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A Comment on Dalio

Alternatively titled, “Why you don’t want to reason about economics, without having actually studied economics”.

This is an explanation of faulty reasoning in “How The Economic Machine Works by Ray Dalio” video, attempted to be clear for people with no ready economic intuition.

The specific claim I have a problem with is “When interest rates are high, there’s less borrowing because it’s expensive” (time: 4:15).

This statement is important not mainly because it’s wrong, but because it’s a perfect example of something that sounds entirely uncontroversial, common-sense, and does not raise any red flags, unless you’re deliberately looking for them.

Setup: time 0

Higher r (real interest rate) → lending is more lucrative → quantity of investment supplied increases. Investment supplied is denoted by Q_s.

Higher r → borrowing is less lucrative → quantity of investment demanded decreases. Investment demanded is denoted by Q_d.

The place these lines intersect at is called equilibrium.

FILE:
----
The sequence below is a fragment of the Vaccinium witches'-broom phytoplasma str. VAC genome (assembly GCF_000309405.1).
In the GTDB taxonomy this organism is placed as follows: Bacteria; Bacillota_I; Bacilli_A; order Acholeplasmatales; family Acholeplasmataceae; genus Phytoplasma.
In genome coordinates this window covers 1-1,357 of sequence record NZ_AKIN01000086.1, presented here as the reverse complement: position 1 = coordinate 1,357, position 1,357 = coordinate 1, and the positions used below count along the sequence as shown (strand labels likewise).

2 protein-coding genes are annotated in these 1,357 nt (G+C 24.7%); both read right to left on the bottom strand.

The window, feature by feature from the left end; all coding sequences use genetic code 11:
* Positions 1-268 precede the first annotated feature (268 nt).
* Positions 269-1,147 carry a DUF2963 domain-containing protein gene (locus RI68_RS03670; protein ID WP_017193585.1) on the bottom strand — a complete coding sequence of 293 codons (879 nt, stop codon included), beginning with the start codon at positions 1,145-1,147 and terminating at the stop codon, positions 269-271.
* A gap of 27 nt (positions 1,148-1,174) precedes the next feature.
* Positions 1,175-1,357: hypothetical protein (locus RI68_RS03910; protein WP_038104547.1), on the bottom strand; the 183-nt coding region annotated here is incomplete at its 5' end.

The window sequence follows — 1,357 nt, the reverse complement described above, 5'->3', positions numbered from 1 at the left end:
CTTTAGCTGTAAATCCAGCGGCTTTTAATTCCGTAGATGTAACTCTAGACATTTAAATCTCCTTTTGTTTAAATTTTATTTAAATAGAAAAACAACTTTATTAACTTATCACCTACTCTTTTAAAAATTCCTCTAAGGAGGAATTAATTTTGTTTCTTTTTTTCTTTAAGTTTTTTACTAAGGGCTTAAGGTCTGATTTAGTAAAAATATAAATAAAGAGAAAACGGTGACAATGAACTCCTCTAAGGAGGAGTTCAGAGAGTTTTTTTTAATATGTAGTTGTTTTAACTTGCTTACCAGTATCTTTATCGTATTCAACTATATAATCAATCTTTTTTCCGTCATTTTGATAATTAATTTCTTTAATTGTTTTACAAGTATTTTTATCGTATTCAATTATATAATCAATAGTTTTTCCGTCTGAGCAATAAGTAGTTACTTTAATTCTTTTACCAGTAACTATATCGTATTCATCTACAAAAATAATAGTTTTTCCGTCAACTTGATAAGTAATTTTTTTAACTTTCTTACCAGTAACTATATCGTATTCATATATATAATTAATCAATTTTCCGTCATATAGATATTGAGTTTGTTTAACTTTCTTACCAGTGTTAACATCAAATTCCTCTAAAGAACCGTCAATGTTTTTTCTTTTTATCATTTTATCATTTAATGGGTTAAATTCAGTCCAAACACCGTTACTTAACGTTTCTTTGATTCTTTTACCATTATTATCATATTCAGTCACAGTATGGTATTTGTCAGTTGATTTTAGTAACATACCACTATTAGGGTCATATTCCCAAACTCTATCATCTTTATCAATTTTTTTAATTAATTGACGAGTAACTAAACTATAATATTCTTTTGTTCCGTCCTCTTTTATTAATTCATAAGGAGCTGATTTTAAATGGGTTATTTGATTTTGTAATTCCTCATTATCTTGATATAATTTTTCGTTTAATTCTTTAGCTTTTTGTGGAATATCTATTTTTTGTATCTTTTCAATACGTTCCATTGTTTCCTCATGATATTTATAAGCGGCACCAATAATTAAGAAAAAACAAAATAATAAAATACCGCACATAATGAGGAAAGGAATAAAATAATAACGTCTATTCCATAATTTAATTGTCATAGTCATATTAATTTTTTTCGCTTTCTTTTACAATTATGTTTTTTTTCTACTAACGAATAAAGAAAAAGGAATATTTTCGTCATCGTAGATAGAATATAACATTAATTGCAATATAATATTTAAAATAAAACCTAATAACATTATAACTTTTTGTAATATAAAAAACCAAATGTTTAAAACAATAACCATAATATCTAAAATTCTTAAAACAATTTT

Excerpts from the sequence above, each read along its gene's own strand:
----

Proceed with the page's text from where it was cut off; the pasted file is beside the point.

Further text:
Situation 1: time 1

Lenders start to feel pessimistic about the future and want to lend less → there’s less investment supplied (Q_s shifts up) → equilibrium quantity of investment supplied decreases and r increases, in other words, there’s less borrowing and borrowing is more expensive.

This is exactly what Ray Dalio says happens, but consider another possibility:

Situation 2: time 1

Borrowers start to feel optimistic about the future and want to borrow more → there’s more investment demanded (Q_d shifts up) → equilibrium quantity of investment supplied increases and r increases, in other words, there’s more borrowing and borrowing is more expensive.

This is exactly the opposite what Ray Dalio says happens.

If you open the video, Dalio doesn’t tell us, which situation he considers. He simply says that higher interest rates are associated with less borrowing (I think he actually makes a causal claim but I won’t push this).

Acknowledgement

This is an adaptation of Scott Sumner’s post “Reasoning from a price change, example #341”.


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